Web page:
Other niggles? There’s nowhere to rest your left foot when it’s not on the clutch pedal, the real-world economy is disappointing (currently 38.4mpg against an official WLTP figure of 53.3mpg) and whenever you’re approaching a speed camera, the infotainment system repeatedly bongs away at you, even if you’re behaving impeccably. So, those are pretty much all the niggles, so let’s address the second part of the question: how bad are they? Well, aside from the bonging (it really is very annoying, and I’ve not found a way to turn it off), I’ve got to say, not very. It’s all stuff that’s no problem to live with. And the final part of the question: is it worth it? Well, I’ll answer that with two simple words. Ahem… TEN GRAND! At that price, you bet it is. In fact, I’d go further than that. Oddly, these little foibles and shortcomings actually become positives if anything. You see, the great thing about the Logan is that it makes you feel clever. You’ve got this massive amount of car for such a small amount of money, and that makes you feel like you’ve pulled off some sort of fiendishly clever trick on the world. And then you look around the car at all these little idiosyncrasies, and you realise that they’re exactly the reason why. And that makes you not only forgive these minor imperfections, it also makes you – in a funny kind of way – thankful for them.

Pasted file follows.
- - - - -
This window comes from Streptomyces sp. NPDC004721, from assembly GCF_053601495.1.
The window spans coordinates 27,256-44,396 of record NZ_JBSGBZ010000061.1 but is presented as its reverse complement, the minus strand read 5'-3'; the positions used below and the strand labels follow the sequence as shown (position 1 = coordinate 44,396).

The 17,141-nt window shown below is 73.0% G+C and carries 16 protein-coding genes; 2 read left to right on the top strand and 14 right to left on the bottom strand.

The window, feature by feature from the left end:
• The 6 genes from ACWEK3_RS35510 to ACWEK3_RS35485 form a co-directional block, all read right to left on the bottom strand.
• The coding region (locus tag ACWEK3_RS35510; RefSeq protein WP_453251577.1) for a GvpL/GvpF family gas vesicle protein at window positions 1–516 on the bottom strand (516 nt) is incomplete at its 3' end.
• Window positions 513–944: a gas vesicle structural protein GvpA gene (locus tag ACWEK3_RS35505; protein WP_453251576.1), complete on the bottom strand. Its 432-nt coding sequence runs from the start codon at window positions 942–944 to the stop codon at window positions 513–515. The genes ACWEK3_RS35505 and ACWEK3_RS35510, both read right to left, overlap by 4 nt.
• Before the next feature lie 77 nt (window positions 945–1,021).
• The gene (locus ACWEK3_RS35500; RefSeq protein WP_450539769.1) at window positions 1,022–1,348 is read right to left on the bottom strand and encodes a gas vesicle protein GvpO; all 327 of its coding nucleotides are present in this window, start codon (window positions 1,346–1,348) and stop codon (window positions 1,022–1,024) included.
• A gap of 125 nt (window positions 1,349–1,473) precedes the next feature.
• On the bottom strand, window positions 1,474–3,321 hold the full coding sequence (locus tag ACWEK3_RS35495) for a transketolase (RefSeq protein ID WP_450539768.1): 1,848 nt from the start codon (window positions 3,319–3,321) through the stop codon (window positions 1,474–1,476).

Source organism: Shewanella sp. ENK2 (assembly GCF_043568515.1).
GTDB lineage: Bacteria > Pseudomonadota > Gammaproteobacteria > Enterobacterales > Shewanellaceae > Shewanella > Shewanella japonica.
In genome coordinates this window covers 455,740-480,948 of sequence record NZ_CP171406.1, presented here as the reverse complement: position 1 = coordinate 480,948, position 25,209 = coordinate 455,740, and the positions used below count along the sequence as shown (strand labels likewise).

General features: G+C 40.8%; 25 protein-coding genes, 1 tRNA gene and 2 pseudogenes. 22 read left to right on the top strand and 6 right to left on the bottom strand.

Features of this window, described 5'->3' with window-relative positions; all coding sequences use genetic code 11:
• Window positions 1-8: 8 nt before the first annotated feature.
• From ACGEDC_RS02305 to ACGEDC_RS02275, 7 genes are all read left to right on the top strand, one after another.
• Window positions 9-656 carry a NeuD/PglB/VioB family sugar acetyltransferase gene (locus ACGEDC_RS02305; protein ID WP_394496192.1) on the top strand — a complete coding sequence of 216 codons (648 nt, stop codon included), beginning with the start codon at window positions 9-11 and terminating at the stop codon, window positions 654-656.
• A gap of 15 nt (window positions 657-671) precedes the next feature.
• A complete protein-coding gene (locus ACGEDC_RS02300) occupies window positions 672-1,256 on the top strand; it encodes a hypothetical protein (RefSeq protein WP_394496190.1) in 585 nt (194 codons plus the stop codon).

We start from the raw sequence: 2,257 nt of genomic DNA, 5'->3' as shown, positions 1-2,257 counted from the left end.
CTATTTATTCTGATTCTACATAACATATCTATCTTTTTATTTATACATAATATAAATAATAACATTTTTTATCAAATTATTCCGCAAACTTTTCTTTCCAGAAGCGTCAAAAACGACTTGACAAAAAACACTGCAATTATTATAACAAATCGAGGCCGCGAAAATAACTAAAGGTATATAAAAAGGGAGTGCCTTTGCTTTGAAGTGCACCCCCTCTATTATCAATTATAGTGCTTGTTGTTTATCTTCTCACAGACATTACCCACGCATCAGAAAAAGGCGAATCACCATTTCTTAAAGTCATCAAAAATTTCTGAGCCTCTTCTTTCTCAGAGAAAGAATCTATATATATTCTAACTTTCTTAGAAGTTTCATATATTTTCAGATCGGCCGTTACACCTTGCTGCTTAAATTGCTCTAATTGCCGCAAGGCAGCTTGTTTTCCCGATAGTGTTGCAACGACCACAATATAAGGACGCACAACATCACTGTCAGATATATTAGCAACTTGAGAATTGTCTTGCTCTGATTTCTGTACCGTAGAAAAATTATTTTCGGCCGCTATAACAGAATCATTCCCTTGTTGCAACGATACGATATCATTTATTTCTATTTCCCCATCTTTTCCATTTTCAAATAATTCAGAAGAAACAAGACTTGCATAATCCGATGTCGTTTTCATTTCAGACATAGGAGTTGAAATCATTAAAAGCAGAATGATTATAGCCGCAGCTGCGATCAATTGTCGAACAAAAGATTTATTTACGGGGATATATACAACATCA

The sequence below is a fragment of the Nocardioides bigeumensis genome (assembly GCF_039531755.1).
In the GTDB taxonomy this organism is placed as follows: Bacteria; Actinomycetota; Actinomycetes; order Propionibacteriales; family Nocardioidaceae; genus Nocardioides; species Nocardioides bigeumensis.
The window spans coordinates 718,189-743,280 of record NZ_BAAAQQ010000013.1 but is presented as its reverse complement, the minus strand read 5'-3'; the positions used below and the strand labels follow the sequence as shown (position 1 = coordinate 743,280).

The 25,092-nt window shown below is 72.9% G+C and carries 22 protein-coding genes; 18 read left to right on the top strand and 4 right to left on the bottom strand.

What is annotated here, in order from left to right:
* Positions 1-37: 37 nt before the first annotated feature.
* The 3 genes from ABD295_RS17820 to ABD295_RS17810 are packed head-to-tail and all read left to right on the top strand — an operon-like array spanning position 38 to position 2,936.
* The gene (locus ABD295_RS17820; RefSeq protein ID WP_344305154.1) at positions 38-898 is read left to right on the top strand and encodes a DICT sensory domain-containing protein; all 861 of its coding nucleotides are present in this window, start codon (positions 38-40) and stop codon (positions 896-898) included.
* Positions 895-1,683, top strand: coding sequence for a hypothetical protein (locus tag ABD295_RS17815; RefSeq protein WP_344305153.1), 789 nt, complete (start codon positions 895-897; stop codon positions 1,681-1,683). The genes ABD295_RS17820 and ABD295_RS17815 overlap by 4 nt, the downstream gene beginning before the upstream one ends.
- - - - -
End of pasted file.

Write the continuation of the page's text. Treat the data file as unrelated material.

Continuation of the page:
There is one area where this doesn’t apply, though, and that’s on safety. As we’ve stated before, the whole reason we’re conducting this test is to prove (or otherwise) our theory that the Logan MCV is the cheapest car that a family can actually get away with. And with your family on board - your most precious cargo of all - the car’s disappointing three-star (out of five) Euro NCAP crash test rating is far from ideal.
You could look at it this way. At the price you’re paying, you’re probably more likely to consider an older used car as an alternative to the Logan, rather than another new car. And, with Euro NCAP tests becoming tougher and tougher year on year, it’s entirely feasible that today’s three-star car could be as safe, or perhaps even safer, than the five-star car of yesteryear. However, that argument rather falls down when you realise that the Logan MCV was tested by Euro NCAP all the way back in 2014, so you’d have to be considering a much older car for the differences to even themselves out. And if you’re not, you’ll need to do some soul-searching and figure out whether, for you, in this one crucially important area, the Logan might turn out to be something of a false economy.